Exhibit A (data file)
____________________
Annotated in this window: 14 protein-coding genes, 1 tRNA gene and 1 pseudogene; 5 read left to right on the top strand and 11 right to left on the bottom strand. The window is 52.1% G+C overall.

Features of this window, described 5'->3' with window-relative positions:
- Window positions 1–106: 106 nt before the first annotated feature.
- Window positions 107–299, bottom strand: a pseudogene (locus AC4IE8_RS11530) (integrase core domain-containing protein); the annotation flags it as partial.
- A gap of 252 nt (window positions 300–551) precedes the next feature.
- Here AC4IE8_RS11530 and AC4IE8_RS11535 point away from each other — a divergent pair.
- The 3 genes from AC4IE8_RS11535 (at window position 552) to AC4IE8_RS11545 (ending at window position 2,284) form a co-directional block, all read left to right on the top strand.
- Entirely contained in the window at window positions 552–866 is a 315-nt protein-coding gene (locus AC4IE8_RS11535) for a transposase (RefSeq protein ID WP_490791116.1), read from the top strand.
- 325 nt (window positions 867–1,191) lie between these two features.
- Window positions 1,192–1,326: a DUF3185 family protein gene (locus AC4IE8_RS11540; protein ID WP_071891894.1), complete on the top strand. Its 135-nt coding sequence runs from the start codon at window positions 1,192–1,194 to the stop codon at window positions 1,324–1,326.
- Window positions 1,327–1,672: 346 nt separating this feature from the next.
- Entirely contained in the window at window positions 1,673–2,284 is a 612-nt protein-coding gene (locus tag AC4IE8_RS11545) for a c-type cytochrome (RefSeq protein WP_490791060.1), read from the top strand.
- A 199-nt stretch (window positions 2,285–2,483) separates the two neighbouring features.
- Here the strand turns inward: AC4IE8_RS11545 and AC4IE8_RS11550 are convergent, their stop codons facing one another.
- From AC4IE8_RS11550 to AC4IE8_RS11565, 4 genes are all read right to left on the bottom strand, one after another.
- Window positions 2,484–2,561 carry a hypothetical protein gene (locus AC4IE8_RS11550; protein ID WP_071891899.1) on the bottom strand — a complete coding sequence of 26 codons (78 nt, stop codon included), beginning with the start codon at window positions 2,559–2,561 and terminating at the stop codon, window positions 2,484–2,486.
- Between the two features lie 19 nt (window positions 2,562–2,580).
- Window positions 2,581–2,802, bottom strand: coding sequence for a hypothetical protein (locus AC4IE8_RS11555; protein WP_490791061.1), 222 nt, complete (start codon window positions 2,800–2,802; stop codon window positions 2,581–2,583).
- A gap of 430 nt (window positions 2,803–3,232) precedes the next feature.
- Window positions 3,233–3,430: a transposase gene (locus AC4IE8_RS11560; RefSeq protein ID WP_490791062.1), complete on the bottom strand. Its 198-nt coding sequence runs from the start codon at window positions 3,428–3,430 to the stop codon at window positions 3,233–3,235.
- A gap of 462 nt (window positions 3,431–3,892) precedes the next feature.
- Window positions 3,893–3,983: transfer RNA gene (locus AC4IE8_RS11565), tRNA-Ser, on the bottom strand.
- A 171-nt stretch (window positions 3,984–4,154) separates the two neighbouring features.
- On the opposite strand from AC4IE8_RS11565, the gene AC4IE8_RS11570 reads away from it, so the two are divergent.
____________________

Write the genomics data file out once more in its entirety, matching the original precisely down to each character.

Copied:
Annotated in this window: 14 protein-coding genes, 1 tRNA gene and 1 pseudogene; 5 read left to right on the top strand and 11 right to left on the bottom strand. The window is 52.1% G+C overall.

Features of this window, described 5'->3' with window-relative positions:
- Window positions 1–106: 106 nt before the first annotated feature.
- Window positions 107–299, bottom strand: a pseudogene (locus AC4IE8_RS11530) (integrase core domain-containing protein); the annotation flags it as partial.
- A gap of 252 nt (window positions 300–551) precedes the next feature.
- Here AC4IE8_RS11530 and AC4IE8_RS11535 point away from each other — a divergent pair.
- The 3 genes from AC4IE8_RS11535 (at window position 552) to AC4IE8_RS11545 (ending at window position 2,284) form a co-directional block, all read left to right on the top strand.
- Entirely contained in the window at window positions 552–866 is a 315-nt protein-coding gene (locus AC4IE8_RS11535) for a transposase (RefSeq protein ID WP_490791116.1), read from the top strand.
- 325 nt (window positions 867–1,191) lie between these two features.
- Window positions 1,192–1,326: a DUF3185 family protein gene (locus AC4IE8_RS11540; protein ID WP_071891894.1), complete on the top strand. Its 135-nt coding sequence runs from the start codon at window positions 1,192–1,194 to the stop codon at window positions 1,324–1,326.
- Window positions 1,327–1,672: 346 nt separating this feature from the next.
- Entirely contained in the window at window positions 1,673–2,284 is a 612-nt protein-coding gene (locus tag AC4IE8_RS11545) for a c-type cytochrome (RefSeq protein WP_490791060.1), read from the top strand.
- A 199-nt stretch (window positions 2,285–2,483) separates the two neighbouring features.
- Here the strand turns inward: AC4IE8_RS11545 and AC4IE8_RS11550 are convergent, their stop codons facing one another.
- From AC4IE8_RS11550 to AC4IE8_RS11565, 4 genes are all read right to left on the bottom strand, one after another.
- Window positions 2,484–2,561 carry a hypothetical protein gene (locus AC4IE8_RS11550; protein ID WP_071891899.1) on the bottom strand — a complete coding sequence of 26 codons (78 nt, stop codon included), beginning with the start codon at window positions 2,559–2,561 and terminating at the stop codon, window positions 2,484–2,486.
- Between the two features lie 19 nt (window positions 2,562–2,580).
- Window positions 2,581–2,802, bottom strand: coding sequence for a hypothetical protein (locus AC4IE8_RS11555; protein WP_490791061.1), 222 nt, complete (start codon window positions 2,800–2,802; stop codon window positions 2,581–2,583).
- A gap of 430 nt (window positions 2,803–3,232) precedes the next feature.
- Window positions 3,233–3,430: a transposase gene (locus AC4IE8_RS11560; RefSeq protein ID WP_490791062.1), complete on the bottom strand. Its 198-nt coding sequence runs from the start codon at window positions 3,428–3,430 to the stop codon at window positions 3,233–3,235.
- A gap of 462 nt (window positions 3,431–3,892) precedes the next feature.
- Window positions 3,893–3,983: transfer RNA gene (locus AC4IE8_RS11565), tRNA-Ser, on the bottom strand.
- A 171-nt stretch (window positions 3,984–4,154) separates the two neighbouring features.
- On the opposite strand from AC4IE8_RS11565, the gene AC4IE8_RS11570 reads away from it, so the two are divergent.